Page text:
Brian Ellis is the guitar player with the band Astra, whose album The Weirding was one of the best of a batch of progressive rock revival albums released last year. It swept majestically over musical fields covered by Yes, early Genesis and King Crimson. On what appears to be his sixth solo release, Quipu, Ellis touches upon and expands on all these elements to make an interesting album.“Birth” starts off in a jazzy ambient style mode that strays onto territory covered by Rain Tree Crow’s set of improvisational pieces that made up their sole album. Horns squelch away over Bruford-esque drum patterns while keyboards pad out layers of sound beneath. About halfway through the track changes into a heavy metal take on a Magma workout, guitars power ahead and wrestle with rhythm in a hard edge Christian Vander-style percussive bleed that sets the tone for the album. “Canyon Star” has melodic symphonic guitar that touches upon certain tonal passages of Steve Howe’s work on “The Remembering” from Tales From Topographic Oceans. Here Ellis seems to play the “Relayer” chorus over the top of an interesting keyboard passage before the song breaks down into a jaunty Van der Graaf Generator sax and guitar battle for its final half. After a fairly ambient opening “Count To Ten” becomes a far more standard blues/jazz piece that takes onboard Bitches Brew-era Miles Davis atonal keyboard pulses while the guitar soars and sax heads off with a vigorous screeching solo before bringing the track back down to earth for its ending. “Funeral March” begins with a considered riff that tracks the guitar and organ to a slow build up before the sax takes over the melody and the guitar is left to fill the space. The track plays over this riff until it seems to fall away exhausted, and this was the first time I started to question what Ellis was trying to say with these instrumental pieces as I felt here that this sounded somewhat laboured compared to the preceding tracks.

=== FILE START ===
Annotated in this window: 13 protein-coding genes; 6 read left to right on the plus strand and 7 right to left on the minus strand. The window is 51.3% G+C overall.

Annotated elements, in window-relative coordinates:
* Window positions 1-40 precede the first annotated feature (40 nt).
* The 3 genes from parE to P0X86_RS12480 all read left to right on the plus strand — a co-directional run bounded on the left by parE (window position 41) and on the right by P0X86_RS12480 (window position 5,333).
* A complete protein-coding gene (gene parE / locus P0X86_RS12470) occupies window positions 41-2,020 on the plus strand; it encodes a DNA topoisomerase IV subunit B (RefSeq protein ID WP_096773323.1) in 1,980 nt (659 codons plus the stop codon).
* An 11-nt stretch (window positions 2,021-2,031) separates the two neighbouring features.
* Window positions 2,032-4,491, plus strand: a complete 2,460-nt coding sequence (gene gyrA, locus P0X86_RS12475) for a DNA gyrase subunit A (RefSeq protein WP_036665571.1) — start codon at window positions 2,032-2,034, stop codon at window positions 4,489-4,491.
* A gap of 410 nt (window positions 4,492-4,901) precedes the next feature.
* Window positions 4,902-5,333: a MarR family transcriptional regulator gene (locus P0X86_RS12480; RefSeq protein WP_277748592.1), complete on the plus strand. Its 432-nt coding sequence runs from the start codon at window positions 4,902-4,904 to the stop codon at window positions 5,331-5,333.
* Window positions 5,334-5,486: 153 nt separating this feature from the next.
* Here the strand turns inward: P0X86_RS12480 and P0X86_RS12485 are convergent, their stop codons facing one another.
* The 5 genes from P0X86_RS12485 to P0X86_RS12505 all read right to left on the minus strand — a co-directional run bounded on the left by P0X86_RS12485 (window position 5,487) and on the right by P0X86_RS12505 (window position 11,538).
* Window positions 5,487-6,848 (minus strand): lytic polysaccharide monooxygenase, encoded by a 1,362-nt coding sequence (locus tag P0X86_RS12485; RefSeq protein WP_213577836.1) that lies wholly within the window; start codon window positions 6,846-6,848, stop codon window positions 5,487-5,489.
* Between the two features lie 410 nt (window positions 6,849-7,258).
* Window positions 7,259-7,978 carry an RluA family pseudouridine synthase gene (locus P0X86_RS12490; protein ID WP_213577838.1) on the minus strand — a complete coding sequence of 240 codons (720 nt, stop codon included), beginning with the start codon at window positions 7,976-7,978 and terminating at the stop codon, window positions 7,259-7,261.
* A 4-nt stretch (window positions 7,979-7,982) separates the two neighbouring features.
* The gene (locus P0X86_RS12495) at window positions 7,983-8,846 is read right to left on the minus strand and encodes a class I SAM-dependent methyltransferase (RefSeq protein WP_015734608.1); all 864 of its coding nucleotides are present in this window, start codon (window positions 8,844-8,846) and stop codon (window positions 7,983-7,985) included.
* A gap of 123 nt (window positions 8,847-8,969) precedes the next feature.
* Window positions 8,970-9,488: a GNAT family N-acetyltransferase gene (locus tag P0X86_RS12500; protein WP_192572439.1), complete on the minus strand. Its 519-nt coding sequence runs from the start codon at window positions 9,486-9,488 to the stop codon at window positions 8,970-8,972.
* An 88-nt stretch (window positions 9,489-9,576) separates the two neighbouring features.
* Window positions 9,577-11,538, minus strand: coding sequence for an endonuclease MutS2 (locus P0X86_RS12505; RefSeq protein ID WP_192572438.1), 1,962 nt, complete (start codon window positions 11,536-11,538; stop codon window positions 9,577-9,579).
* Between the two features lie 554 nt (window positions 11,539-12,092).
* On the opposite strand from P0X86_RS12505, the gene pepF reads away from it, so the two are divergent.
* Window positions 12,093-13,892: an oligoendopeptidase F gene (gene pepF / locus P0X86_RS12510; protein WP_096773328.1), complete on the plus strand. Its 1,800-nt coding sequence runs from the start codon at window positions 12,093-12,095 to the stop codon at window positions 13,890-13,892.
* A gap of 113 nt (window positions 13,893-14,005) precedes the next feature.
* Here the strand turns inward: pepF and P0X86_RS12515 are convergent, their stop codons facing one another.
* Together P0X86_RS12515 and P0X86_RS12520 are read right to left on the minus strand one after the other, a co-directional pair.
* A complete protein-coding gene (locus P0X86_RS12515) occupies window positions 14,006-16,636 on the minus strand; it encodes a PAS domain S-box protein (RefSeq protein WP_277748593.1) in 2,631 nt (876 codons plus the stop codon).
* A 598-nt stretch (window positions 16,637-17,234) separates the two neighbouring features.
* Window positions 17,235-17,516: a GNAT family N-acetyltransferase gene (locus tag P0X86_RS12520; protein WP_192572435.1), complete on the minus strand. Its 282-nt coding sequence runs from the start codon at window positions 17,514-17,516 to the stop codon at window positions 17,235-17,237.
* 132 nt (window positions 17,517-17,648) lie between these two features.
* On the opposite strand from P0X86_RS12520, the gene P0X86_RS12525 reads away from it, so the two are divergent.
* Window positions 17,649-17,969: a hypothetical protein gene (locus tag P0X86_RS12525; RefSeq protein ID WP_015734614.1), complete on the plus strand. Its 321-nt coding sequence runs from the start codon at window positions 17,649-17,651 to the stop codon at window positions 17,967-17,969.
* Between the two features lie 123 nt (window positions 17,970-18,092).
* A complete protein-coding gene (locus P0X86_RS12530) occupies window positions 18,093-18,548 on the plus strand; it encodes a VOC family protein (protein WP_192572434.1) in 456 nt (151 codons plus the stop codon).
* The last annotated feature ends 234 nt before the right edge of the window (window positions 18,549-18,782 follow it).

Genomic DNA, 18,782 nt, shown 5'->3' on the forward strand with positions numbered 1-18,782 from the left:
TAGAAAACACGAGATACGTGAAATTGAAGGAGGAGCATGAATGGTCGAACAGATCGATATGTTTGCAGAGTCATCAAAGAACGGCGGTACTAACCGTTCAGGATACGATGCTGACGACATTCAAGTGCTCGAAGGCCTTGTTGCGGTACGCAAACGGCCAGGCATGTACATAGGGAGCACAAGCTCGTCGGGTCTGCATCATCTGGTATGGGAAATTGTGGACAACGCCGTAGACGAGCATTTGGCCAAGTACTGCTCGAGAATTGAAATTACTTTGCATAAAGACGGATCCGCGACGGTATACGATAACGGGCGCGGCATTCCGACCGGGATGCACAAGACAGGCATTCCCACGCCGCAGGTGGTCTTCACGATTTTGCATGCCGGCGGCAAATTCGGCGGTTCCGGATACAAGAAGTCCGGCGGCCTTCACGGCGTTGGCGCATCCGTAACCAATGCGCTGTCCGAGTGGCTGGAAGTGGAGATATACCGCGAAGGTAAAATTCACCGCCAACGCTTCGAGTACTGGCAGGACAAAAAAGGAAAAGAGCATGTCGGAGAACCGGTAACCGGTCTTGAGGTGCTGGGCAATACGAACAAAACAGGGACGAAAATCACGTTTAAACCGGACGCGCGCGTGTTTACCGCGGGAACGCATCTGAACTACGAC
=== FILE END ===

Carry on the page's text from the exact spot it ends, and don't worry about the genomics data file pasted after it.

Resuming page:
“Gossamer” begins with sloppy laid-back jazz drum rhythm that slides into a Mahavishnu Orchestra section before swirling synths and straight-ahead guitar clatter into a section that sounds somewhat like early Hawkwind holding back. This odd amalgam works in the track’s favour, especially during the closing segment that drifts like a cosmic wind to its fade out. “Psaw” has psychedelic guitar playing over late sixties free jazz elements that wouldn’t seem out of place on a Sun Ra Arkestra album of this era. The music sounds largely improvised and is probably closer in tone to some of Acid Mothers Temple‘s work rather than, say, Miles Davis. Deep bass synth introduces “Walomendem” and a lead synth ramble’s a half forgotten melody before the track packs its Magma punch. Klaus Blasquiz-style vocalising resonates over Jannick Top bass booms while piano plays atonal scattering around over its downward riff. This track could have easily been an extra track on Mekanik Destruktiw Kommandoh – it is Ellis doing a homage to Magma, plain and simple as that. This is not deriding the piece in anyway as it certainly packs a punch and gives a genuine ferocity some of the other tracks lack.What Ellis has created here is a hybrid prog meets free jazz album that sits at times uncomfortably on the fence. It works best when it steams full a head in its Magma-style vein as its passion and power then comes to the fore. It just feels, at times, though like it staggers drunkenly into areas it seems unsure of and then backs away. Its triumphant last track shows where maybe some of the rest of the album could have touched more which would have made the whole thing a tour-de-force. Ellis has made a brave record and doing so he may well have alienated some of his listeners before they can swallow the album as whole and appreciate the varied vistas he has painted with his broad brush. It’s certainly well worth a listen even if you only venture as far as “Walomendem’s” firey brilliance.